“Without a vision, every social change feels like death”

Their concern is well rehearsed. Childhood books are to be treasured, not revised! Cultural traditions are to be preserved, not criticised! And the word “racism” should only be reserved to describe the most heinous of crimes – those involving Nazis or right-wing extremists! And yet, for increasing numbers of Black Germans and Germans of color, these “truths” are inadequate. The everyday lived experience of those of us who are often not recognised at first sight to be German is typically marked by exoticism, contempt or fear – and sometimes all three. The idea that one can tell who is not German simply by assessing the skin colour is ridiculous but pervasive. It allows some people to question others about where they come from, or to congratulate them on their accent-free language skills or to demand to see their identity papers. Audre Lorde, an African-American lesbian, feminist, poet, activist, scholar and mother who was instrumental in igniting the recent Black German political movement in the 1980s, identified the need for Black people in general and Black women in particular to support each other. It is Lorde who wrote: “without a vision, every social change feels like death.”[1] In order to create a vision of the future in Germany, it is necessary for us to revisit the past.

Wednesday, 6 March 2013

Correct me if I am (politically) wrong: “Real” Art, Elitism and White Delusions of Grandeur

Deutsche Übersetzung erschien in Bildpunkt und auf Linksnet  (März 2013)

As much as it is ridiculed in the wider public, political correctness is clearly still a concept that Germany cannot ignore. The debate currently raging in the German media (national and international, TV, radio, print and social media) about the removal of the N-word from children’s books is testament to this fact.  White [1] cultural producers react emotionally to any perceived threat to their “artistic freedom” and, in their fury, give little consideration to the opinions, knowledge and expertise of those of us who have experienced living in Germany as young Black people; those of us who are raising and educating Black children in this country; those of us who are anti-racism activists; or those of us who have made a profession in the field of anti-discrimination. Indeed, while observing their curious behaviour, the words of May Ayim come to mind:

…alle worte in den mund nehmen
egal wo sie herkommen
und sie überall fallen lassen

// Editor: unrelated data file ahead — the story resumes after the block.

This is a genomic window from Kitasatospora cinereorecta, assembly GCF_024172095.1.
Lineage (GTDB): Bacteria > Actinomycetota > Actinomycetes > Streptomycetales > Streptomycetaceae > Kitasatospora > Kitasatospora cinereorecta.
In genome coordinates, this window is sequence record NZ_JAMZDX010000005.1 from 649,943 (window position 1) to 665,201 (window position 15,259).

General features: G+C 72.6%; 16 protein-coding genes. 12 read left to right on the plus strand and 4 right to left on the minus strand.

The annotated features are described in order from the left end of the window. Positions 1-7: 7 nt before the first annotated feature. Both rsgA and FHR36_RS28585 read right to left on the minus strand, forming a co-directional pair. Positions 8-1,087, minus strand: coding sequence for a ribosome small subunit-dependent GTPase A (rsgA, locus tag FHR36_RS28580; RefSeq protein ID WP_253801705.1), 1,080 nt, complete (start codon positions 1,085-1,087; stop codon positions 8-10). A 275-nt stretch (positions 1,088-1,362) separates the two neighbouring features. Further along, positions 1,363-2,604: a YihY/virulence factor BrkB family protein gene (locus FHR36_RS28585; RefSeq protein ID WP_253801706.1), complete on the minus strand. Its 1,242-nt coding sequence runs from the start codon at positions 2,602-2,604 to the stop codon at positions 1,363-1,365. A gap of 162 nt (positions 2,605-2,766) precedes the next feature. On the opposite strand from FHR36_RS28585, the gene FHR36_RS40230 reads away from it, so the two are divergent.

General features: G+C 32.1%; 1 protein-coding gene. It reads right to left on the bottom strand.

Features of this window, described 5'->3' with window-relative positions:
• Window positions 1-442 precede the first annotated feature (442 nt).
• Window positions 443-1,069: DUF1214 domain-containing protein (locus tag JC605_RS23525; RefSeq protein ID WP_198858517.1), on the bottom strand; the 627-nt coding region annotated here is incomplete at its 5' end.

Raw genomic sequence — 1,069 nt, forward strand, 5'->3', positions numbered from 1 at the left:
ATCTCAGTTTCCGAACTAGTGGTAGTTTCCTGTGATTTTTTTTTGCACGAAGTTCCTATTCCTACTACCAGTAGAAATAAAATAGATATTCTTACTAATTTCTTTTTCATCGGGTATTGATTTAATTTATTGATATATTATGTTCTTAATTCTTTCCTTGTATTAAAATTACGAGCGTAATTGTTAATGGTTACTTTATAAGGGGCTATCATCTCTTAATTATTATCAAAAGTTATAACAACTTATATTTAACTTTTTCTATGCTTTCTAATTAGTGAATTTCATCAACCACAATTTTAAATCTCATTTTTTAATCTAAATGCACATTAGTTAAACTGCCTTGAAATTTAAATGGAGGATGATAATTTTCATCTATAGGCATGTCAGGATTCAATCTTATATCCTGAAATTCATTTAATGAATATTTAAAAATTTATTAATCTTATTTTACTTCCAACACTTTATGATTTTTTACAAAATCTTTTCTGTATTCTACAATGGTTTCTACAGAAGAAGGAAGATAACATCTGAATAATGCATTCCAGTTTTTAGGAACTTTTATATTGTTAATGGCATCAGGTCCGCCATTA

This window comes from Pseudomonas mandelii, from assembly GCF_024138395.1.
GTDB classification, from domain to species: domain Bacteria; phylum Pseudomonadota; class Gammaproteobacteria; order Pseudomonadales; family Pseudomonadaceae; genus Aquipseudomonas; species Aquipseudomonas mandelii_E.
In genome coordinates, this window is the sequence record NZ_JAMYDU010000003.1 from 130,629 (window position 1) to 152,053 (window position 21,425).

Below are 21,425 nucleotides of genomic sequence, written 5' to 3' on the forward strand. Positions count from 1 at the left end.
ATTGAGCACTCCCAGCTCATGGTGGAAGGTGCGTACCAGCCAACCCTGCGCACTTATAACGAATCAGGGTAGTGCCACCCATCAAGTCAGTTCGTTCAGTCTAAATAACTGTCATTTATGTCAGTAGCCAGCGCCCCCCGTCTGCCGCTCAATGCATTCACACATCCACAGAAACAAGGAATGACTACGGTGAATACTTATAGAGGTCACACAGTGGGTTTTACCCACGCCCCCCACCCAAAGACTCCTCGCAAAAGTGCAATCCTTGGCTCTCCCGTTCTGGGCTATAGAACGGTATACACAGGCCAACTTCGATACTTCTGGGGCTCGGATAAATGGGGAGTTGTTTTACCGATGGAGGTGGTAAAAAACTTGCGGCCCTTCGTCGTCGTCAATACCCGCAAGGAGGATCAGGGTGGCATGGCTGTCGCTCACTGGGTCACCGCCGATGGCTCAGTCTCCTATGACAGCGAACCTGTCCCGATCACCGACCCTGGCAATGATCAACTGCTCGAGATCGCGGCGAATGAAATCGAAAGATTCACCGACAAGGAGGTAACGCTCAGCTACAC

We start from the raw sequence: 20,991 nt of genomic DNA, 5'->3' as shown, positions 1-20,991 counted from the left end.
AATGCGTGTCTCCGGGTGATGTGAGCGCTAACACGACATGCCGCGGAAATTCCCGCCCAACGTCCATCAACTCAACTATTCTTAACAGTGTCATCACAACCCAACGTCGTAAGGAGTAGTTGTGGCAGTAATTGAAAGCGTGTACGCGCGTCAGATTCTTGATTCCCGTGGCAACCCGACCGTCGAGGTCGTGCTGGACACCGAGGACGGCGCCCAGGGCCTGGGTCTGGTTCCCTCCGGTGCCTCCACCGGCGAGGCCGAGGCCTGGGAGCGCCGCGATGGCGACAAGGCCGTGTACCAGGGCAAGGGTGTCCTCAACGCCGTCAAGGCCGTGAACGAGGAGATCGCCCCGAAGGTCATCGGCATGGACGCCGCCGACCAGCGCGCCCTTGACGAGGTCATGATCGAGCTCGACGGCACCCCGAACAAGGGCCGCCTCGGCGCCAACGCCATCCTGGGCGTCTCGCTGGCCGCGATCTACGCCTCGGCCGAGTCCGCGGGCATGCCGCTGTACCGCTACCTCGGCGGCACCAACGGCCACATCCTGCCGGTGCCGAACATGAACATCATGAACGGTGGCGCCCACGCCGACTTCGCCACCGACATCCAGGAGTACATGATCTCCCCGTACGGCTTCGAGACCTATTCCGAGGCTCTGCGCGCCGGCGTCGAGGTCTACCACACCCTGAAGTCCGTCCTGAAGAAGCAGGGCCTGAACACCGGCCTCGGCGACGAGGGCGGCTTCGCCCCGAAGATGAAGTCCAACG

ganz gleich wen es
trifft… [2]

White cultural producers are fighting to retain their privileges: to date they still occupy dominant positions in the German art industry and therefore presumably experience the mere existence of political correctness as a threat. White cultural producers typically consider their own artistic productions to be of universal relevance and importance (and in consequence, the art of marginalized groups is considered to be less relevant for the white German population). These cultural producers are usually completely unaware of their own whiteness and of the constraints this will have on their perspectives, their creative work, as well as on their (potential) audience. For example,white German theatre practitioners who wish to explore themes of integration, immigration and discrimination through their artistic productions do not call on the wisdom of Black feminists, but instead choose to continue employing tired, outdated and often offensive stereotypes in a weak attempt to provoke and challenge the society within which they themselves have such a comfortable position. And most ironically of all, when these same theatre practitioners are challenged concerning their poor practice, they rarely seize the moment as a learning opportunity to reflect upon their own discriminatory practices but instead deny the credibility of their critics with a vehemence that belies the neutrality they claim to possess (see Otoo 2012). Political correctness is for them, at best, a pesky inconvenience - and at worst? As of this moment, most white Germans who comment on the removal of the N-word from children’s literature speak in melodramatic terms of the prevalence of censorship, the threat of 1984 scenarios and the death of artistic freedom. One pundit even resorted to using blackface to make his point [3]. It is as if these white Germans only grudgingly accept the existence of Black people in Germany, apparently believing the development of Germany into a (visibly) migratory society to be only a recent phenomenon (forgetting or repressing any knowledge of Germany’s violent colonial history), and therefore - so the assumption goes - these new Black populations fundamentally misunderstand what German culture is.